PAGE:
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Rules Committee Approves Bill Mandating Meal and Rest Breaks

May 25, 2006 – A bill establishing mandatory meal and rest breaks for employees is "reasonable" and assists workers who are exploited and work for long hours without resting, senators said at a Rules Committee meeting Thursday.
However, the bill, which was introduced during a Committee on Labor and Agriculture meeting last month, has received a cold response from some community members, who have said that forcing employers to give breaks could force smaller businesses to reduce their staff, cut back hours, and limit full-time job opportunities (See "Bill Mandating Meal and Rest Breaks Receives Cold Response").
During Thursday's meeting, however, Sen. Terrence "Positive" Nelson introduced an amendment that, he said, would take care of such concerns by reducing the length of time required for employee breaks and allowing employers to waive the break requirements if they can prove that their business would be adversely affected.
According to the amended bill, employees would get a rest period of "at least 10 minutes" after every four hours worked, if such breaks are not included in the employee's collective bargaining agreement. "An employer who violates an employee's right to a rest period shall pay the employee 30 minutes worth of pay for each rest period that was missed during the workday," the bill said.
Mandatory meal breaks of at least 30 minutes would also be given to employees, unless alternative meal breaks are included in a contract between the employer and employee or come as part of a collective bargaining agreement.
The amendment also states that employees who are over the age of 18, are working alone in a service- or retail-oriented job, and who are given restroom breaks by their employer could be exempted from the requirement. During the meeting, Nelson said this section of the bill sets up safeguards for employers with a small work staff.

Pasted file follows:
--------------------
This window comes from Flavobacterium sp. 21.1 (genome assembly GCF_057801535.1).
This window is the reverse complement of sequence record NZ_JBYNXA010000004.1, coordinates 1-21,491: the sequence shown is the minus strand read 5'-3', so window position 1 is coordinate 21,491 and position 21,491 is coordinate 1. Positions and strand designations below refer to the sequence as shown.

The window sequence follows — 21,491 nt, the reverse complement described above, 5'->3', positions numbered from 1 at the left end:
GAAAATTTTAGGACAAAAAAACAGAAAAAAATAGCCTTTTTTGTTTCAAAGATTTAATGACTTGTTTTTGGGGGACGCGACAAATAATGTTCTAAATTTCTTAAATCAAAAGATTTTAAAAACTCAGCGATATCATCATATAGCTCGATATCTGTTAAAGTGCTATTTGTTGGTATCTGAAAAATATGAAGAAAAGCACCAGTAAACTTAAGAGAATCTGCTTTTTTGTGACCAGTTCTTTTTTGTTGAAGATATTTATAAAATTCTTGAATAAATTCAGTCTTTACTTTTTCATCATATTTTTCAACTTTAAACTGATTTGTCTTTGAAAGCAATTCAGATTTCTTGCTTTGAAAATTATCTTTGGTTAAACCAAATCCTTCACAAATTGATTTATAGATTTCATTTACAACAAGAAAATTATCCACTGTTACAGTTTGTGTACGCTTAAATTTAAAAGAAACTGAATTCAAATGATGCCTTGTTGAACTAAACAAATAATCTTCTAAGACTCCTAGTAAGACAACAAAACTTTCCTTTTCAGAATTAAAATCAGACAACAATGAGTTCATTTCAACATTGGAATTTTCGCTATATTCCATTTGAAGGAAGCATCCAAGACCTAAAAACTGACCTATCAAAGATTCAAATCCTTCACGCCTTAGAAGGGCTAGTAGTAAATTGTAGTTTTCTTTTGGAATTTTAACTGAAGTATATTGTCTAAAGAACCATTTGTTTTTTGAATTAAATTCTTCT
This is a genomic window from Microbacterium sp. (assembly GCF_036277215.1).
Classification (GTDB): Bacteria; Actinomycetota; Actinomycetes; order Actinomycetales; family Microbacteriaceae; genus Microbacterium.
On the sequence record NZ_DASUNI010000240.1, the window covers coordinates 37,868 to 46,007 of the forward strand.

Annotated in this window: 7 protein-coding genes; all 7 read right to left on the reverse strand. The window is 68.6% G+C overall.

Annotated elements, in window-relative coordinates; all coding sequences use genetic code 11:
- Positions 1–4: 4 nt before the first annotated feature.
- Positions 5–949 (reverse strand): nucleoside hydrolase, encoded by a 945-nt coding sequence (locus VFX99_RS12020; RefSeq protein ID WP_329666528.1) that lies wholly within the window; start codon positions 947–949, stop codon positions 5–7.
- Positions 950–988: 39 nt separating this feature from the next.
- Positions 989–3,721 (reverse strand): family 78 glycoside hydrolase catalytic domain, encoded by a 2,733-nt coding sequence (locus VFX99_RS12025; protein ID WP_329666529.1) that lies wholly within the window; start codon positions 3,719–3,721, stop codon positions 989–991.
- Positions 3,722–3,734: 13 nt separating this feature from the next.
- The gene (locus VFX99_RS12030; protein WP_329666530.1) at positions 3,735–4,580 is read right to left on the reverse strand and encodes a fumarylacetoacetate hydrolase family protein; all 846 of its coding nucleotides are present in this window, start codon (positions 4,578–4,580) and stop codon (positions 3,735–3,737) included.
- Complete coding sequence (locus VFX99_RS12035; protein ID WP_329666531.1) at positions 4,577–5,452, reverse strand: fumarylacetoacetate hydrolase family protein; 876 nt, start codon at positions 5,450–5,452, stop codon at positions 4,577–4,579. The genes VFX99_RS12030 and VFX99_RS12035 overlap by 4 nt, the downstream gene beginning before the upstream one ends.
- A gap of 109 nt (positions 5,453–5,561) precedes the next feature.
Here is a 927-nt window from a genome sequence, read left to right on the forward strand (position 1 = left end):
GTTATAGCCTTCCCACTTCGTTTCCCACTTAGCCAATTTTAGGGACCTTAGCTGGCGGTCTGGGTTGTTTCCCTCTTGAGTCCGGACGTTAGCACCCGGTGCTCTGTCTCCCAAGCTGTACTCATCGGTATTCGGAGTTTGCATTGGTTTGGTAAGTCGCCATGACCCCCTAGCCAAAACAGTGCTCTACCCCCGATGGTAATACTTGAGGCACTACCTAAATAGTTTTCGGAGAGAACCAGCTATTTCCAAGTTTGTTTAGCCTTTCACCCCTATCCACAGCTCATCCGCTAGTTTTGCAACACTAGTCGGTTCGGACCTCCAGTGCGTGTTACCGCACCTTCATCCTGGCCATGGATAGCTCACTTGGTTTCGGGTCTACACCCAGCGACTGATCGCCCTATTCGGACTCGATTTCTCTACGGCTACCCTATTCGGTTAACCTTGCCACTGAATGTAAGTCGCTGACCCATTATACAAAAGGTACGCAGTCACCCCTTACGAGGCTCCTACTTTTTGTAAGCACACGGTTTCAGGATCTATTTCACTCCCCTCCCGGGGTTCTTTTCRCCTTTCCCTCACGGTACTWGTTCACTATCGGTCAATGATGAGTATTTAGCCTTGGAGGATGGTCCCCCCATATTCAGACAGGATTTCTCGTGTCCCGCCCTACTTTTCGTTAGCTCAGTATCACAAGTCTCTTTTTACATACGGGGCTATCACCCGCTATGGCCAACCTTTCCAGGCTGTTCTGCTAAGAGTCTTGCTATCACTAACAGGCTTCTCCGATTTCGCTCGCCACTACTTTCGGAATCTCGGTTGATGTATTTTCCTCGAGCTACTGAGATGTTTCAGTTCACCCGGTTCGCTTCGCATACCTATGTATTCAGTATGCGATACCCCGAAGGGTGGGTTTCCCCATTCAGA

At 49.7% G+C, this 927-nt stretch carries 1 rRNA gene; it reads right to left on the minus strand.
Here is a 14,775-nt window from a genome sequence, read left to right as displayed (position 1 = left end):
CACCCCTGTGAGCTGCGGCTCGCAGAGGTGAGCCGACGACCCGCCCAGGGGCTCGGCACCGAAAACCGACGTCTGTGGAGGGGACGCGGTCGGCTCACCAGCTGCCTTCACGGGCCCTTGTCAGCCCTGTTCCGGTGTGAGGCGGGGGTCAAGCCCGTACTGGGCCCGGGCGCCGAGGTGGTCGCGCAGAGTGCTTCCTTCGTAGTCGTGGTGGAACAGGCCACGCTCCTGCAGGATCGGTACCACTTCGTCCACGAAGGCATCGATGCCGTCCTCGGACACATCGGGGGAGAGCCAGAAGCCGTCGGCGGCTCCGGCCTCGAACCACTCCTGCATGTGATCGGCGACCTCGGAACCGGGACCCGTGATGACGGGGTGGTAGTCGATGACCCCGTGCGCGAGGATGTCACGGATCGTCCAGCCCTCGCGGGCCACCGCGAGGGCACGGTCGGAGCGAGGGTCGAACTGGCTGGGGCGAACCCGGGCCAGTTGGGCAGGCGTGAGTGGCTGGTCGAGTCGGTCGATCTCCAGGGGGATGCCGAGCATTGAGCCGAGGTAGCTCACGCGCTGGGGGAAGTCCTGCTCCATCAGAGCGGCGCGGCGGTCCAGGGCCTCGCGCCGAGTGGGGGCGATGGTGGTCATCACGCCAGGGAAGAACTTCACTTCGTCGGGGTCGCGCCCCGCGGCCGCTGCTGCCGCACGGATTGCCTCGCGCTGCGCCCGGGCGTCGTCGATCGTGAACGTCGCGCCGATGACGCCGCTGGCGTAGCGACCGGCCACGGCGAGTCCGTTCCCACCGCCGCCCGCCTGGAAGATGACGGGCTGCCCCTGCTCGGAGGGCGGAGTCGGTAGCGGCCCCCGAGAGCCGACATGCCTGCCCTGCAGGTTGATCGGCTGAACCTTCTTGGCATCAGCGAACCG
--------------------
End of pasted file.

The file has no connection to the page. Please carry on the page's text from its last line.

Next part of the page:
"This is like when a gas station has only one employee working at a time at the pumps," Nelson said. "It would disrupt business if that employee has to leave all the time – but they still have to have a break if they need to go the bathroom or something like that."
When asked, the Legislature's legal counsel said that all four requirements would have to be met simultaneously in order for the exemption to apply.
Nelson said that many workers in the community have not been given breaks by their employers and are forced to either forgo lunch periods or "eat their meals at their desks."
"The bill is not asking for any benefits other than a rest period," he said. "Just a break within a day – something that is appropriate and customary and consistent with various laws currently in place across the states."
While most senators said they supported the bill, Sen. Juan Figueroa-Serville cautioned against imposing mandates on private-sector businesses.
"I'm wary of this legislation because we have to remember that we don't want to overburden the private sector," he said. "This is something that could really hurt small businesses, especially struggling small businesses."
Figueroa-Serville added that the effects of such a bill could include limited employment opportunities for residents and a shift in the supply and demand for small businesses. "Some establishments could even be forced to compete against each other for the dwindling employee market," he said. "That's not something that we want."
Figueroa-Serville did not vote when a motion was made to approve the bill. However, Sens. Lorraine L. Berry, Roosevelt C. David, Pedro "Pete" Encarnacion, Louis P. Hill, Nelson, and Ronald E. Russell voted in favor of moving the bill forward.
Senators were less kind, however, when considering a bill that seeks to amend the current law which states that businesses with gross receipts less than $150,000 annually are exempt from the requirement to pay minimum wage.
The amendment, sponsored by Sen. Celestino A. White Sr., would remove tipped employees from this exemption, thus requiring employers to pay them minimum wage.
During Thursday's meeting, senators said the bill – which has sparked much concern within the local business community – would do more harm than good (See "Labor Committee Approves Bill Regarding Tipped Employees").
"I don't know whether the proponent of the bill realizes this or not, but tipped employees are actually making $4.30 an hour plus tips," Nelson said. "And that's going to increase now that we have approved a hike in the minimum wage for nontipped employees. Many of the workers out there will tell you that they prefer that to the regular minimum wage."
Senators unanimously voted to hold the bill in committee indefinitely.
All committee members were present during Thursday's meeting, along with noncommittee member Sen. Liston Davis.
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